HC Deb 01 March 1847 vol 90 cc609-11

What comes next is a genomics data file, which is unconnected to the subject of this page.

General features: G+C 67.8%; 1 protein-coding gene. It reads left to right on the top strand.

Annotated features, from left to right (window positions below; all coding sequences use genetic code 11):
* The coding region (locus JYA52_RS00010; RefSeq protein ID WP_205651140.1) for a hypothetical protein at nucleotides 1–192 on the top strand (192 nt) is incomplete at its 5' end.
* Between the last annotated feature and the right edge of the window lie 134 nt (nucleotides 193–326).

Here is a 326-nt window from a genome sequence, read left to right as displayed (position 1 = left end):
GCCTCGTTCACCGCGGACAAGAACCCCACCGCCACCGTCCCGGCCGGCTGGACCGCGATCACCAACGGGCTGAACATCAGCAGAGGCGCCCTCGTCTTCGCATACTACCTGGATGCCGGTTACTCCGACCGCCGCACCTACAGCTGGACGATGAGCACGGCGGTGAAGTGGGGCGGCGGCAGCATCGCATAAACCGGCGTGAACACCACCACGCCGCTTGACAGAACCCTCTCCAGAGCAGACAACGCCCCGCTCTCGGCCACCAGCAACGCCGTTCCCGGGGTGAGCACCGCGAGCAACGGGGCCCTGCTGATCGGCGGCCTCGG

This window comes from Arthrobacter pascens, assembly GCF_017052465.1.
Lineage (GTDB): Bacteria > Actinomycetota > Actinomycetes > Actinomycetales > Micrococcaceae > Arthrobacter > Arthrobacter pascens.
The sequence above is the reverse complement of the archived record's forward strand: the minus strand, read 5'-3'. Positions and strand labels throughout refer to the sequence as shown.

begged to refer very shortly to a subject on which he had formerly addressed the House. He thought it right to state, that since the debate on the Bill of the noble Lord, he had made considerable inquiry into the subject of the formation of railways; and by way of example he would refer to the island of Anglesea, to show the amount of benefit which railway works created. The potato crop had failed entirely in that island, which, as everybody knew, was a very poor island. The Holyhead Railway employed in 1846 about 5,000 labourers, and of that number there were 2,500 Welchmen, 700 Irishmen, and 300 Englishmen, merely as gangers. The island of Anglesea had never been in so prosperous a condition as it was in 1846, and it had been produced entirely, he believed, by the expenditure of 100,000l. by the railway company. The same remark would apply to the construction of other lines. If they looked at the railway from Maryborough through Thurles to Mallow, they would find that the expenditure of capital by that line had given employment to labourers within ten miles on each side of the railway. On the Dundalk line, and on the Carlow Railway, the same thing was to be seen. On the latter line there was not one Englishman employed, except, perhaps, an overseer. Now, the Secretary for Ireland had stated that the prosperity of Ireland for the following year in a great measure depended on the labour of the next six weeks in manuring the ground, in sowing, and other agricultural labour; but he did not say what would become of the labourers after those six weeks were over. He was prepared to state that the baronies of Ireland were willing to make presentments to the extent of 500,000l. to give employment to railway labourers; and it was desirable, therefore, that Government should declare what were their intentions. There was to be a poor law, which would affect the decrepit and the infirm; but what provision was to be made for the rest of the population? He was sorry that the Government had not pressed forward the Holyhead Harbour Bill, which would have given employment to at least 5,000 Irishmen. What was now wanted was, to employ the able-bodied labourers of Ireland during the time that there was no employment for them in the usual labour of the fields; but, excepting the Drainage Act, nothing seemed to be doing for this purpose. Now, if 30,000 persons could be taken from the highways, and employed on railways, it would be very beneficial to the country. He considered that Her Majesty's Government had not taken the proper steps in reference to this question. They ought not to have trusted to mere anonymous authority; and he, for one, would have been ready to afford them all the information which he possessed.